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Batman V Superman: Battle for Best Body

The superheroes square off in the action-packed blockbuster, but behind the scenes, Affleck and Cavill compete for the most shredded physique.

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World's Finest

“In [Man of Steel], Henry didn’t have another superhero to be next to, apart from General Zod,” says Twight. “In this one, because he was going to be next to Batman a lot, the general consensus was that he needed to be a little bit bigger.”

Naturally, this meant Cavill was encouraged to eat more. During The Man from U.N.C.L.E., Cavill kept his calories under control. But during the break before Batman v Superman, his body possessed, in the words of Twight, “a lot of desire for super compensation.” And Twight let him…compensate. Translation: Seconds and thirds were had.

SEE ALSO: How Henry Cavill Got Superhero-Shredded

“His diet was in the 5,000-calories-a-day range, which is typical for anyone of his size in the gaining phase,” says Twight. “He still ate relatively clean, but he loved it because he had a lot of latitude.”

They paired this nutrition plan with grueling two-hour workouts in the gym. Pretty soon, Cavill’s measurables rose. “Six months into Batman v Superman,” says Twight, “his numbers were through the roof.” His deadlift neared 500 pounds. He was front-squatting 335 pounds. He did a lot of shoulder work, because there’s never been a superhero who didn’t have broad shoulders and a narrow waist. With Twight’s assistant, Michael Blevins, Cavill even spent time doing gymnastics work, like tumbles and handstands.

CAVILL TOPPED OUT AT 220 POUNDS AND GAINED AN EXTRA 12 POUNDS OF MUSCLE COMPARED WITH THE SHAPE HE WAS IN FOR MAN OF STEEL. HIS DEADLIFT NEARED 500 POUNDS, AND HE FRONT- SQUATTED 335.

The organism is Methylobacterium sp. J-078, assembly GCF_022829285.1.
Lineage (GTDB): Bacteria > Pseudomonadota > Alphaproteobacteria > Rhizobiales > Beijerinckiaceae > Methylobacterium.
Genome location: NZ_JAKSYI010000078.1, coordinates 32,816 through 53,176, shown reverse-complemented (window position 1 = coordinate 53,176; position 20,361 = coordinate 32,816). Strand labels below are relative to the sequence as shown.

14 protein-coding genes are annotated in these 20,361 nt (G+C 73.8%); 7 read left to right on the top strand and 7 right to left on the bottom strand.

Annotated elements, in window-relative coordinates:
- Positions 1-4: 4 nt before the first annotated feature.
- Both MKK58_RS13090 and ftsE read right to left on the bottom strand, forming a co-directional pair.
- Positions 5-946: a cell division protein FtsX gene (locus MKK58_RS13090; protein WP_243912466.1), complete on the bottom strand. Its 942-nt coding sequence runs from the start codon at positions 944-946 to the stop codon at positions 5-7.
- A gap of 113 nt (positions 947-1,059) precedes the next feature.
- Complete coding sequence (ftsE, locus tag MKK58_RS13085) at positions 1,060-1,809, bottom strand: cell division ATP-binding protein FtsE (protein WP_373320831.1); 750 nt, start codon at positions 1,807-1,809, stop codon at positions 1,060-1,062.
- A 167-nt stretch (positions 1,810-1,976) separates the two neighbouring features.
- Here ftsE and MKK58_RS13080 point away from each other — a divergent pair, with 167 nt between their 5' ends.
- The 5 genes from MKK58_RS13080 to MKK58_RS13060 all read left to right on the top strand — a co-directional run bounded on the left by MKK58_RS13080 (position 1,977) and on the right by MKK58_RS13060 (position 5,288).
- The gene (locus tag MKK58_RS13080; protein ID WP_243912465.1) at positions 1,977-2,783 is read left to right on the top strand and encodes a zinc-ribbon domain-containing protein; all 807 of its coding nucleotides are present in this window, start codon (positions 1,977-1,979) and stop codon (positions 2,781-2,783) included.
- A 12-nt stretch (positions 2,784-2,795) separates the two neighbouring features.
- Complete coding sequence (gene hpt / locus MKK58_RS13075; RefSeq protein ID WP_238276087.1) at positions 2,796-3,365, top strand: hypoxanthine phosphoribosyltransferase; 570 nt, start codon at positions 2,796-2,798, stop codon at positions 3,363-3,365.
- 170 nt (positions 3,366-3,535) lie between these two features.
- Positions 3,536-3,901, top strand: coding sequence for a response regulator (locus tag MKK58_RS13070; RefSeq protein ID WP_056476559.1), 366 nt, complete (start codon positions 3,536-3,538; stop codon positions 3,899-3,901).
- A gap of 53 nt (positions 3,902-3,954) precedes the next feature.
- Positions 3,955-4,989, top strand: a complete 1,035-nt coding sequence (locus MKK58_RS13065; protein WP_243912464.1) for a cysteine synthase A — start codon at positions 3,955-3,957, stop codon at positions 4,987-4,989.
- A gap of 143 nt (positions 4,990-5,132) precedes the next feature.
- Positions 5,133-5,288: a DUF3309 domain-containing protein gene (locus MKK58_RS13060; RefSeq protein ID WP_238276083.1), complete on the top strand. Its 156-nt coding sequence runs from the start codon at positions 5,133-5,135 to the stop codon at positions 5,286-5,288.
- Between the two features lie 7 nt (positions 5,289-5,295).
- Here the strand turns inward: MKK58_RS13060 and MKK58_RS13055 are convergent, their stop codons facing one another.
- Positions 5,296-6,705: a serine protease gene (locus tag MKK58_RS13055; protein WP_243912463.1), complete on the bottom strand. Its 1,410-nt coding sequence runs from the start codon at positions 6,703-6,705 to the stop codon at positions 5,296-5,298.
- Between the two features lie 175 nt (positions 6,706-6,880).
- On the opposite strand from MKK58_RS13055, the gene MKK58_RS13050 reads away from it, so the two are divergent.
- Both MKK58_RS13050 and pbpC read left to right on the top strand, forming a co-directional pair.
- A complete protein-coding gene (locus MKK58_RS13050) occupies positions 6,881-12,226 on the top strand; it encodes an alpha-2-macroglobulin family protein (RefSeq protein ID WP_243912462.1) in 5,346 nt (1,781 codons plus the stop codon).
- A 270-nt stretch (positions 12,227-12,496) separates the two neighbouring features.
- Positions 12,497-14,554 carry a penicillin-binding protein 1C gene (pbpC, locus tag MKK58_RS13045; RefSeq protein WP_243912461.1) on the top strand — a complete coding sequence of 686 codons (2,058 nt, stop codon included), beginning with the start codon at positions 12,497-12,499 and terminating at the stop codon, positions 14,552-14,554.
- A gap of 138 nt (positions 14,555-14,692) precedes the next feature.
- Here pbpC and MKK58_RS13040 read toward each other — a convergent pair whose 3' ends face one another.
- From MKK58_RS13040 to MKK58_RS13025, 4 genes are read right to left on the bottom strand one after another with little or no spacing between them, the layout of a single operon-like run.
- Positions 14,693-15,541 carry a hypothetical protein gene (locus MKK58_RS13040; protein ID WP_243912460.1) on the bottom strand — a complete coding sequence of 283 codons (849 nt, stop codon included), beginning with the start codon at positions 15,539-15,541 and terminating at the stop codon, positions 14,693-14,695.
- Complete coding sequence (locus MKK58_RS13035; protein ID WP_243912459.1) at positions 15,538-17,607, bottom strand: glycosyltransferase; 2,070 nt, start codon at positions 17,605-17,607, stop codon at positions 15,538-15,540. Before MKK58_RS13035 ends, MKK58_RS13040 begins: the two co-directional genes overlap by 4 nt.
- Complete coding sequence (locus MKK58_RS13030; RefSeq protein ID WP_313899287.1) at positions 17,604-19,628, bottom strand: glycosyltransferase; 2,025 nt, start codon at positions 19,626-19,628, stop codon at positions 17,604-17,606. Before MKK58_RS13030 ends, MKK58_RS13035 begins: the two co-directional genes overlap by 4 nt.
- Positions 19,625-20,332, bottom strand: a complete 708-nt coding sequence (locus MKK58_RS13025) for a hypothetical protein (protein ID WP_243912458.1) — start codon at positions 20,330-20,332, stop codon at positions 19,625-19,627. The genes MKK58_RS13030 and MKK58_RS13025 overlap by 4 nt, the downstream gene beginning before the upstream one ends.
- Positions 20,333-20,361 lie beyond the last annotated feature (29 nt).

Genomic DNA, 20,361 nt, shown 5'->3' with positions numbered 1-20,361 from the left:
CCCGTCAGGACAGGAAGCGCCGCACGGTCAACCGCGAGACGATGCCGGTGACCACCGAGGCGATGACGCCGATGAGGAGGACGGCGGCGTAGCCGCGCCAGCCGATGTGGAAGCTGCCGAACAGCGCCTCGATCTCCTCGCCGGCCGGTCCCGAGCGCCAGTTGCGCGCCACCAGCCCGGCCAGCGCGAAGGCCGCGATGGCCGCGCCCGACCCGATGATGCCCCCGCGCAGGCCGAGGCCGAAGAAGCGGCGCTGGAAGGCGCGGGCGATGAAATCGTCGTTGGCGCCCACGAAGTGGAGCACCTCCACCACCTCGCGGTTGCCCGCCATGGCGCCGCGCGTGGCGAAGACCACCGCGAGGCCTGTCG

“We hit a lot of PRs compared with [training for the first movie],” says Twight. “And some of that, too, was not only improved physical ability but also the psychological changes of being confident enough to go after a heavier weight. You know, he was willing to take a little bit more of an aggressive attitude to the weight. And he was so much more physically capable on this one.”

The result was impressive. On Man of Steel, Cavill got up to 199.8 pounds and was cut down to 190 pounds for shooting. On Batman v Superman, Cavill topped out at 220 pounds and was walking around at 202 pounds, with 7 or 8% body fat. Which means he gained an extra 12 pounds of muscle compared with his shape for the first movie—when he was already rather big. As for whether there was a friendly rivalry between the two actors to see who could lift the most or look the best, both Norton and Twight say not really. “It’s normal guy behavior to think, ‘I want to be bigger, I want to look better,’ ” says Twight. “And so certainly that kind of thing would come up. But comparing numbers, it’s just not feasible for a variety of reasons.”

Wonderwoman

But Twight had other things on his mind at that point anyway. Because in addition to prepping Cavill, he was also tasked with getting the film’s jaw-dropping starlet, Israeli model and actress Gal Gadot, in fighting shape to play Wonder Woman. Twight calls this nine-month process—including three months with her, one on one, in Tel Aviv— “challenging and immensely satisfying.” One of the primary challenges: convincing the slender 5'10" Gadot that it was OK to add a significant amount of weight. Twight says it required her to make a transformation in self-image and body image.

SEE ALSO: The Wonder Woman Workout

“Anytime you present someone with a really radical change, it’s hard to get them to buy in 100% to the idea,” says Twight. “So we took it in incremental steps. We went from a model to a high jumper, in terms of an athletic look. And then once she was comfortable with that, then we’d go a little bit further.”

Interestingly, the key to Gadot’s transformation was the same as the one for Cavill and Affleck: training and eating right every day, for months and months at a time. “The real thing is consistency,” says Twight. “It just has to be something that you are paying attention to all day, every day. And the training itself isn’t enough unless other behavior changes. So, yeah, everybody loves to put on the size, but what makes Henry look like Superman is the fact that he is very lean also. So every muscle that he built, you can see. And that’s the hard part to maintain.”

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